Pacific-slope flycatcher

Pacific-slope flycatcher

Pacific-slope flycatcher

4 languages
Kingdom
Phylum
Class
Family
Genus
SPECIES
Empidonax difficilis
Weight
9-12 g
Length
140-170 mm
Wingspan
60-70 mm

The Pacific-slope flycatcher (Empidonax difficilis ) is a small insectivorous bird of the family Tyrannidae. It is native to coastal regions of western North America, including the Pacific Ocean and the southern Gulf of California, as far north as British Columbia and southern Alaska, but is replaced in the inland regions by the Cordilleran flycatcher. These two species were classified as a single species, commonly called the western flycatcher, by the American Ornithologists’ Union until 1989. In winter, both species migrate south to Mexico, where they are virtually indistinguishable from one another.

Di

Diurnal

Ca

Carnivore

In

Insectivores

Ar

Arboreal

Te

Terrestrial

Te

Territorial

Mo

Monogamy

So

Solitary

Mi

Migrating

P

starts with

Appearance

In plumage, the Pacific-slope flycatcher is virtually identical to the Cordilleran flycatcher, and differs only subtly from most Empidonax flycatchers in North America, but its breeding habitat and call are different. Its call can vary slightly by different regions and the bird itself.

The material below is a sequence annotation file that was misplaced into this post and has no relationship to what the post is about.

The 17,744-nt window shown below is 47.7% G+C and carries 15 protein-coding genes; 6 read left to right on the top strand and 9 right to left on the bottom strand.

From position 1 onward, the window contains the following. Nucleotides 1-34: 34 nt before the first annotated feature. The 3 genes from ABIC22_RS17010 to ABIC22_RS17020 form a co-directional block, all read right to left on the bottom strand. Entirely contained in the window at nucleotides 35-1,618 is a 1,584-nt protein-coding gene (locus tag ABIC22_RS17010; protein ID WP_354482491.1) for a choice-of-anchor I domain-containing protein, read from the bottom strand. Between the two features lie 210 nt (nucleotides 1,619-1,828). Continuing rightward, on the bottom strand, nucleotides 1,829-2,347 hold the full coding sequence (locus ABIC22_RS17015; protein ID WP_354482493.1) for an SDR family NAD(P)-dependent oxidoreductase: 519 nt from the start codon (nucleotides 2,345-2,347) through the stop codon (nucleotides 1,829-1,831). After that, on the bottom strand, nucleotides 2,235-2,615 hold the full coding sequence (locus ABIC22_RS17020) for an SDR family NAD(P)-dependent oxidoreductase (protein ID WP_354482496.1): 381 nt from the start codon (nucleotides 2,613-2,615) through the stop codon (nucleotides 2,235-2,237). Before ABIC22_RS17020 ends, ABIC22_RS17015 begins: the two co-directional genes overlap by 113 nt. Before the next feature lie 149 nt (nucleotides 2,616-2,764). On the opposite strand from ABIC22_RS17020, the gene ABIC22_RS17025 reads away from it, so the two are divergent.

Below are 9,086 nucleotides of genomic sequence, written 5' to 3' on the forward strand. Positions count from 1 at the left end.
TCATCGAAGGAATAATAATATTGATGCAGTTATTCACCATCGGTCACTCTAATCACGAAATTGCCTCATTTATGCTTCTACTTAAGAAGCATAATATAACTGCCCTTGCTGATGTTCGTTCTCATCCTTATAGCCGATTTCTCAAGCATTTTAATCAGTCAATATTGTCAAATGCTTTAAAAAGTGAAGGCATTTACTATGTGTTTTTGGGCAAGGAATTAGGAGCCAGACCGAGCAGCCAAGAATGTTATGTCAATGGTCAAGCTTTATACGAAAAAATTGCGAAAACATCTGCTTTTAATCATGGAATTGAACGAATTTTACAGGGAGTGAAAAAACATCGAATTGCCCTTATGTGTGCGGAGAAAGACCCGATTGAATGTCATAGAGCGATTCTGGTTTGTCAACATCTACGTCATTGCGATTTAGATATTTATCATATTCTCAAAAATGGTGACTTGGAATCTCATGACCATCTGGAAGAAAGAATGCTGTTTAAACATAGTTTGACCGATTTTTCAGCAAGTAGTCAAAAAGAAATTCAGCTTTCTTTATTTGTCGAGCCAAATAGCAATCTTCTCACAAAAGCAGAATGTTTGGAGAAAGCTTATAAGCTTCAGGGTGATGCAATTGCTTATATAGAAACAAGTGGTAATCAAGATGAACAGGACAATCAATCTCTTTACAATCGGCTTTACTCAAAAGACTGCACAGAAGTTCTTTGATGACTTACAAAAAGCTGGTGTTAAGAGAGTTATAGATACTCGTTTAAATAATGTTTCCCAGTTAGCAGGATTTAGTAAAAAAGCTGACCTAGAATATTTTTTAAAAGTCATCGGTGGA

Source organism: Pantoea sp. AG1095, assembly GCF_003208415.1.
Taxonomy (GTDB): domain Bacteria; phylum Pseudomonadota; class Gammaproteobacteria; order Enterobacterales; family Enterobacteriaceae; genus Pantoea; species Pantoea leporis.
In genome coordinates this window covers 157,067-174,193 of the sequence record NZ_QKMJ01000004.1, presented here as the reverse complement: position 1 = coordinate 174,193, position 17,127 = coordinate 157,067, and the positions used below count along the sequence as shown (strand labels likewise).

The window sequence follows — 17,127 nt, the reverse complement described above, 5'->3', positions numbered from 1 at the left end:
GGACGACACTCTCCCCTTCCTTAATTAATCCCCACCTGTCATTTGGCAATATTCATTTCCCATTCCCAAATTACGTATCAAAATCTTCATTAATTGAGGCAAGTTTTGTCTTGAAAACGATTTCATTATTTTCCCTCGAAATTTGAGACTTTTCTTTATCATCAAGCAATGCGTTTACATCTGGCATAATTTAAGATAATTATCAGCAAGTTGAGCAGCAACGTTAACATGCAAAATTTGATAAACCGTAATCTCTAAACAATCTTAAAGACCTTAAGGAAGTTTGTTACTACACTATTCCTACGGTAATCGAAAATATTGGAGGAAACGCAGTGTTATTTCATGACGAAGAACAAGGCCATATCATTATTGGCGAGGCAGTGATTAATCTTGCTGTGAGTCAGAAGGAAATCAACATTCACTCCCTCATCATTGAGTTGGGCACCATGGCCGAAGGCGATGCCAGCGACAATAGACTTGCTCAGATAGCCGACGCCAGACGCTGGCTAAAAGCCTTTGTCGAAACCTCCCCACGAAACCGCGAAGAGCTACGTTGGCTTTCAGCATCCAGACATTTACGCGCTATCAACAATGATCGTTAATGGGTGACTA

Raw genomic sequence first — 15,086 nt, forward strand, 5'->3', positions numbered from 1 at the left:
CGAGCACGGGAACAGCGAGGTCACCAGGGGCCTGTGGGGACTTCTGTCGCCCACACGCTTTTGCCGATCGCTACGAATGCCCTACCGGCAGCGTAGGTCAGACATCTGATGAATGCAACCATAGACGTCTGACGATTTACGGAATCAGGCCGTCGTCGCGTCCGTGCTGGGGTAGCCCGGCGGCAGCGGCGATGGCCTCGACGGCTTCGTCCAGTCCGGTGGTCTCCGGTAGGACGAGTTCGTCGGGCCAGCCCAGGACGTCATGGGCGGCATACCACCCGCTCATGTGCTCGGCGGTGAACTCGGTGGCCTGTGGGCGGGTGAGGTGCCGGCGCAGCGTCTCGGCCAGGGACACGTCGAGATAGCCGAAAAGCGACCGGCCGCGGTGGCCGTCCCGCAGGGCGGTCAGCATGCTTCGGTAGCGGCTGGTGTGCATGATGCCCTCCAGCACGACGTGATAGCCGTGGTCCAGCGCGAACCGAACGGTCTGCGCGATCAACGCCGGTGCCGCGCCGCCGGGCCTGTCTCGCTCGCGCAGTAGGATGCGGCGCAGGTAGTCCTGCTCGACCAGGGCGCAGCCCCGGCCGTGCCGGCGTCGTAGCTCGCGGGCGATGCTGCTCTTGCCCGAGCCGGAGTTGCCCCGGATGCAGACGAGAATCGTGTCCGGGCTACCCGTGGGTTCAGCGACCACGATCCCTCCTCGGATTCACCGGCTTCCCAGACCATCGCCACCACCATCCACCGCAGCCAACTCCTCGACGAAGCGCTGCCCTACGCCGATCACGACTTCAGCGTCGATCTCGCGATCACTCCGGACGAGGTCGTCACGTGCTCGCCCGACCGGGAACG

Distribution

Geography

Continents
Biogeographical realms
WWF Biomes

The Pacific-slope flycatcher inhabits either coniferous or deciduous forests. In its range it enters mixed woods, Douglas fir forests, redwood forests, and many other wooded environments including riparian woodlands.As of November 2019, there has been one case of these West Coast birds showing up on the East Coast, in Palmyra, New Jersey.

Pacific-slope flycatcher habitat map

Climate zones

Pacific-slope flycatcher habitat map
Pacific-slope flycatcher
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Habits and Lifestyle

Seasonal behavior
Bird's call

Diet and Nutrition

As a flycatcher it will wait on a perch and when it sees a flying insect it will chase it without any apparent effort. They also enter swarms of gnats, mosquitos and wherever such insects congregate. They fulfill an important role in keeping insect populations in check, particularly mosquitoes, and they also eat caterpillars and spiders.

Mating Habits

MATING BEHAVIOR
INDEPENDENT AGE
14 to 17 days

Population

References

1. Pacific-slope flycatcher Wikipedia article - https://en.wikipedia.org/wiki/Pacific-slope_flycatcher
2. Pacific-slope flycatcher on The IUCN Red List site - https://www.iucnredlist.org/species/22699871/137994099
3. Xeno-canto bird call - https://xeno-canto.org/702556

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